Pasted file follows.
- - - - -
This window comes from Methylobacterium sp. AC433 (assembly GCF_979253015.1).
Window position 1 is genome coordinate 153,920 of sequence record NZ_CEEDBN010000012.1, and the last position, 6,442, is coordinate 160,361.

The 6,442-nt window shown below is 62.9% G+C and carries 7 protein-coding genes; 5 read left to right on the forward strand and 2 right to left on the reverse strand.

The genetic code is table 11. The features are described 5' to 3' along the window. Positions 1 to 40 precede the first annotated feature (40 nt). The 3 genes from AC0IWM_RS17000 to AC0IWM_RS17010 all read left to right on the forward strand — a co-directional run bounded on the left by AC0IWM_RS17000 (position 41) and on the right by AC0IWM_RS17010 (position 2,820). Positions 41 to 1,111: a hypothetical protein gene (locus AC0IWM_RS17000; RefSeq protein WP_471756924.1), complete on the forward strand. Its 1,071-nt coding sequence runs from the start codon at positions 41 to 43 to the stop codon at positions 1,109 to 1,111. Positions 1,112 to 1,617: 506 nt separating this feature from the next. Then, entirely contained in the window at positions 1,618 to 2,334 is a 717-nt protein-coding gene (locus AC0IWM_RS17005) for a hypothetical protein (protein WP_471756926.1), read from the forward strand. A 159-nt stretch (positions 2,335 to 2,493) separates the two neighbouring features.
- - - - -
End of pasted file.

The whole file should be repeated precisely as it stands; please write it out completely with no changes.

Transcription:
This window comes from Methylobacterium sp. AC433 (assembly GCF_979253015.1).
Window position 1 is genome coordinate 153,920 of sequence record NZ_CEEDBN010000012.1, and the last position, 6,442, is coordinate 160,361.

The 6,442-nt window shown below is 62.9% G+C and carries 7 protein-coding genes; 5 read left to right on the forward strand and 2 right to left on the reverse strand.

The genetic code is table 11. The features are described 5' to 3' along the window. Positions 1 to 40 precede the first annotated feature (40 nt). The 3 genes from AC0IWM_RS17000 to AC0IWM_RS17010 all read left to right on the forward strand — a co-directional run bounded on the left by AC0IWM_RS17000 (position 41) and on the right by AC0IWM_RS17010 (position 2,820). Positions 41 to 1,111: a hypothetical protein gene (locus AC0IWM_RS17000; RefSeq protein WP_471756924.1), complete on the forward strand. Its 1,071-nt coding sequence runs from the start codon at positions 41 to 43 to the stop codon at positions 1,109 to 1,111. Positions 1,112 to 1,617: 506 nt separating this feature from the next. Then, entirely contained in the window at positions 1,618 to 2,334 is a 717-nt protein-coding gene (locus AC0IWM_RS17005) for a hypothetical protein (protein WP_471756926.1), read from the forward strand. A 159-nt stretch (positions 2,335 to 2,493) separates the two neighbouring features.